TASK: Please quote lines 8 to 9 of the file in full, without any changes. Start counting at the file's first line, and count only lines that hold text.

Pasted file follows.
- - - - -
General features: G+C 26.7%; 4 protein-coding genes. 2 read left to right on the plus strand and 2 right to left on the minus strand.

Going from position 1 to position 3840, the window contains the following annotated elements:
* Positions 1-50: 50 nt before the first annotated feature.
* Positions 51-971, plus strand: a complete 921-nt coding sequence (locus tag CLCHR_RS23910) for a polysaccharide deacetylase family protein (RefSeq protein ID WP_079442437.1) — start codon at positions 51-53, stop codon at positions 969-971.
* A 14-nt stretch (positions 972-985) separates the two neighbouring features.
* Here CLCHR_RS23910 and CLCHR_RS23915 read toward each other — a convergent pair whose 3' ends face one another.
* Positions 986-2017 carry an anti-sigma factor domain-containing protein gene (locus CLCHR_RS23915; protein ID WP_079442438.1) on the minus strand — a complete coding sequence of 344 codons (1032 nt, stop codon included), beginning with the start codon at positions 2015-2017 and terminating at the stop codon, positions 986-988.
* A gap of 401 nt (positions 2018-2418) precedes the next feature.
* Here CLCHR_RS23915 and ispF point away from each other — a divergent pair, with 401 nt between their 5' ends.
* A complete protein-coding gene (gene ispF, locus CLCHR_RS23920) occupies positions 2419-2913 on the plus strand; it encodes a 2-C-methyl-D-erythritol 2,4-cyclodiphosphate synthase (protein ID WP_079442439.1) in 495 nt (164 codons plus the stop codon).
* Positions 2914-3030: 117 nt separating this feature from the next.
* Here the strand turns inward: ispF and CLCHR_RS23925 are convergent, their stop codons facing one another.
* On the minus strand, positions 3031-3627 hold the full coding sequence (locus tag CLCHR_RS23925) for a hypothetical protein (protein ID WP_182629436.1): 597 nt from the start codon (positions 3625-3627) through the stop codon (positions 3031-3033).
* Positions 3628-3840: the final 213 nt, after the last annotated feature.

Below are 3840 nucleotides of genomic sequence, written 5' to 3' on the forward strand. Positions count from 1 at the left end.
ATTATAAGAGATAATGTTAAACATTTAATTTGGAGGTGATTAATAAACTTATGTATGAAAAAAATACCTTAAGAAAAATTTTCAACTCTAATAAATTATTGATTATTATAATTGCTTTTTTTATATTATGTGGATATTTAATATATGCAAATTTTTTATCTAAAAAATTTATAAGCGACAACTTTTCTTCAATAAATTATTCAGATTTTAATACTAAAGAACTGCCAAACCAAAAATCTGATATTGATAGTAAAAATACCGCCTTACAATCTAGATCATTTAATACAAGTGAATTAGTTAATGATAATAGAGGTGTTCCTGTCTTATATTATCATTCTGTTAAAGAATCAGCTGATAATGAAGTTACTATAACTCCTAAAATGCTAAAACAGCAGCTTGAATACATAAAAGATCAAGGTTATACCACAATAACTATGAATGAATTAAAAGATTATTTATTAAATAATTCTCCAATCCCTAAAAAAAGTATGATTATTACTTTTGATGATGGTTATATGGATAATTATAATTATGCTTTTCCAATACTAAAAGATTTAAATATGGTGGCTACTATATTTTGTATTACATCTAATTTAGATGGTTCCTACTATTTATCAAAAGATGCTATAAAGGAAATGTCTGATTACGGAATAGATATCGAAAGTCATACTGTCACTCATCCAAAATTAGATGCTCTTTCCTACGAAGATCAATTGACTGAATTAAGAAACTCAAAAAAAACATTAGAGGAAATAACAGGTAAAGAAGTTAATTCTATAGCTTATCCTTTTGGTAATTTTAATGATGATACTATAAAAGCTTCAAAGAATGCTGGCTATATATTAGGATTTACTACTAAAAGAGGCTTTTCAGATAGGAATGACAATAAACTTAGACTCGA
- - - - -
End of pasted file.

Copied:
* A gap of 401 nt (positions 2018-2418) precedes the next feature.
* Here CLCHR_RS23915 and ispF point away from each other — a divergent pair, with 401 nt between their 5' ends.